TORONTO - Whenever goalie Curtis Joseph plays in this city, he always fields a large number of requests for tickets. For tonight's Coyotes-Maple Leafs game, the volume of the requests is "more this time for some reason," Joseph said Friday.
Likely because his friends and family members are anxious to see their hometown hero in action for the first time in more than 3 1/2 years.
Joseph is from Keswick, Ontario, about 45 miles north of Toronto, and is a superstar here not only because of his roots but also because of what he did for the Maple Leafs franchise in the four seasons he wore its sweater.
From 1998-2002, Joseph was the driving force behind Toronto's rise from an also-ran to a contender. He twice led the Maple Leafs to the Eastern Conference finals and his name is littered in the team's record book.
But since signing with the Detroit Red Wings in the summer of 2002, he hasn't played a game here either because of injury or coach's decision.
As he makes his return tonight, Joseph admits he is starting to feel some nerves.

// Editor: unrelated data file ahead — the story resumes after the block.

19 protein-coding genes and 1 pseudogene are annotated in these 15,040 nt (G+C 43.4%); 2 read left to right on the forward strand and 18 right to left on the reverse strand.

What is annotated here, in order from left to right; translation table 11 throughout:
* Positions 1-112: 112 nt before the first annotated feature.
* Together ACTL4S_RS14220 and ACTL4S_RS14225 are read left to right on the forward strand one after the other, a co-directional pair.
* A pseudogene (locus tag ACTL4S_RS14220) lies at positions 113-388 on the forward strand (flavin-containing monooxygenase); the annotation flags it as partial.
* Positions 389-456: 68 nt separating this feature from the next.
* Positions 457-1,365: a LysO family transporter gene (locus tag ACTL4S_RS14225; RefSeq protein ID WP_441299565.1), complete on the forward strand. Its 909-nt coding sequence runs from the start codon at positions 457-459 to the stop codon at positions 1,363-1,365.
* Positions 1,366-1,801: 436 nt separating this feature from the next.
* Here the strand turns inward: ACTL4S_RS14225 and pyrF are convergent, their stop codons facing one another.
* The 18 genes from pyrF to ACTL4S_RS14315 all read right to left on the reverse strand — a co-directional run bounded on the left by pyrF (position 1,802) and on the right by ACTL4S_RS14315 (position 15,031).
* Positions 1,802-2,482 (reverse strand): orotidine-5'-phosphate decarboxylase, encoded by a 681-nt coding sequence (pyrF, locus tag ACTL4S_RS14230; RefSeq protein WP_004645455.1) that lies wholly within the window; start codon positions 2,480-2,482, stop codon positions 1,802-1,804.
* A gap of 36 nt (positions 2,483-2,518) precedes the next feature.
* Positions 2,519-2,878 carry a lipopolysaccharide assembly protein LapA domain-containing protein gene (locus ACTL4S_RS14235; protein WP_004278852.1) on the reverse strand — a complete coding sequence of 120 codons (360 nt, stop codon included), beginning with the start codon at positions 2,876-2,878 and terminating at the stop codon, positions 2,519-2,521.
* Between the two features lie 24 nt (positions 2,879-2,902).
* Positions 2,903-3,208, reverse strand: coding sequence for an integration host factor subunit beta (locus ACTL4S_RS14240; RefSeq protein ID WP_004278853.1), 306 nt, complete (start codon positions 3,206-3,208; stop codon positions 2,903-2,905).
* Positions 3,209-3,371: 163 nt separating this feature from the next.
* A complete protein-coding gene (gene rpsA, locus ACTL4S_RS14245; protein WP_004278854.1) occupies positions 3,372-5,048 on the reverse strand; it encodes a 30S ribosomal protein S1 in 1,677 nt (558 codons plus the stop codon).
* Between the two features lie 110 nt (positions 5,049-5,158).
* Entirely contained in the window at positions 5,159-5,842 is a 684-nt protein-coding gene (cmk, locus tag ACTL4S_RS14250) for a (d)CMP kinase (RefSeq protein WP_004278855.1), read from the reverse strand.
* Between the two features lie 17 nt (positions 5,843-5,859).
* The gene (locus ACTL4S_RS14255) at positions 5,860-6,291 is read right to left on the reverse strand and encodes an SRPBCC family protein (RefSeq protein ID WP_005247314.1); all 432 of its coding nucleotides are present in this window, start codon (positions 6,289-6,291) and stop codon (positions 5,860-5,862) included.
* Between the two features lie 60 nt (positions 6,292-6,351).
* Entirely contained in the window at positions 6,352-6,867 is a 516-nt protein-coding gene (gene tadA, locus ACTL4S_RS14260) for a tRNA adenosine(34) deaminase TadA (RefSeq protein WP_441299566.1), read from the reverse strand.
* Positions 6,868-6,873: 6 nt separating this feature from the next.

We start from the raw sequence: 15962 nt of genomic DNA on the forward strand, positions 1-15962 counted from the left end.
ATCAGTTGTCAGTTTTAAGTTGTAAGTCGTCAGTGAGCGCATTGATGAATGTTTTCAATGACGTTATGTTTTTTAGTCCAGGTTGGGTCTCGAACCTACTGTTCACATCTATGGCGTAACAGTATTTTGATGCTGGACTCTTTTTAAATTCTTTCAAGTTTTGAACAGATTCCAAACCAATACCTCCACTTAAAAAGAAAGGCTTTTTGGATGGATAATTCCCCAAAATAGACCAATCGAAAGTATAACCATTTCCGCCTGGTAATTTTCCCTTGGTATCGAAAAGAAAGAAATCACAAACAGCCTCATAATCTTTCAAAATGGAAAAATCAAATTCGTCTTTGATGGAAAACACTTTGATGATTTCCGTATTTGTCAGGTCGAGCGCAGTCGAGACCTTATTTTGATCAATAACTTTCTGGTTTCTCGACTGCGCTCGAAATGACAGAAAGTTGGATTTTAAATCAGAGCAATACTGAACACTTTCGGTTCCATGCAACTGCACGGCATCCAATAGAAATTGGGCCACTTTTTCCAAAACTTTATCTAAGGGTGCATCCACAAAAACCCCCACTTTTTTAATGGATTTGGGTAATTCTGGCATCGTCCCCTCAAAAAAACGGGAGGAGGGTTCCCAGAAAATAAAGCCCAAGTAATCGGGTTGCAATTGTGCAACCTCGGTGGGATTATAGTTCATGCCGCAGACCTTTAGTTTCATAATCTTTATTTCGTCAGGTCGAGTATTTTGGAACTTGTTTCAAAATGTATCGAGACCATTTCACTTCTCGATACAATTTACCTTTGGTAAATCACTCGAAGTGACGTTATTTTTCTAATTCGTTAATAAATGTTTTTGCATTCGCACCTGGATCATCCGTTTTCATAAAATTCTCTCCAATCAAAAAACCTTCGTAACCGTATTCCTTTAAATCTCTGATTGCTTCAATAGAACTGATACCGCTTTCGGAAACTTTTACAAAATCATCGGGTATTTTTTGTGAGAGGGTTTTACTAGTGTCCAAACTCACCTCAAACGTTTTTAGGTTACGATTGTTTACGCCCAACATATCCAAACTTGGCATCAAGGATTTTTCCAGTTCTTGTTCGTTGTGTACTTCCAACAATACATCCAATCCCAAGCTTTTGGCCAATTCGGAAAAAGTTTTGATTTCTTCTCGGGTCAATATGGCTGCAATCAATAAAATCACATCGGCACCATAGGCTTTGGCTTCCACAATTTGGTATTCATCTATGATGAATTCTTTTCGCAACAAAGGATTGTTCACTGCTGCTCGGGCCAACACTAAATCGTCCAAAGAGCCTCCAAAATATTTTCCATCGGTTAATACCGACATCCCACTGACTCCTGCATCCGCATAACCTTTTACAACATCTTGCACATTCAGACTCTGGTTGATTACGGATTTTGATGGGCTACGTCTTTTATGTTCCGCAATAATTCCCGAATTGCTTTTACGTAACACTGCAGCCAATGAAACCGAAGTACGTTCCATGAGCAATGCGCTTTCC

"I get nervous for every game," he said. "You anticipate and you want to play well. Certainly (today) there might be extra butterflies."
Statistically, Joseph has not played well recently. He has allowed five goals in
four of his last five starts, and in his last start (Sunday vs. Columbus), Joseph gave up those five goals on just 15 shots.
But another statistic suggests he won't disappoint his cheering section. On the three other occasions Joseph has played on the road against a former team for the first time, he has come out a victor.
"We expect Curtis to have a great game," coach Wayne Gretzky said.
It appears more and more likely that center Petr Nedved, who was a healthy scratch Thursday for the first time in his career, won't be around much longer.
When asked Friday if he expected Nedved to be back in the lineup today, Gretzky said, "I can't answer that in a sense that we want him to play. Unfortunately right now, the situation is not great, but he worked hard yesterday, worked hard today. If he's here tomorrow, we'll see what happens, but I can't predict the future. Now it's just up in the air really."
Nedved said ideally what he'd like to happen would be "to get back in the lineup."
He added, "For me, the number one thing is to play hockey. The rest of the things will work out."
General manager Mike Barnett declined comment.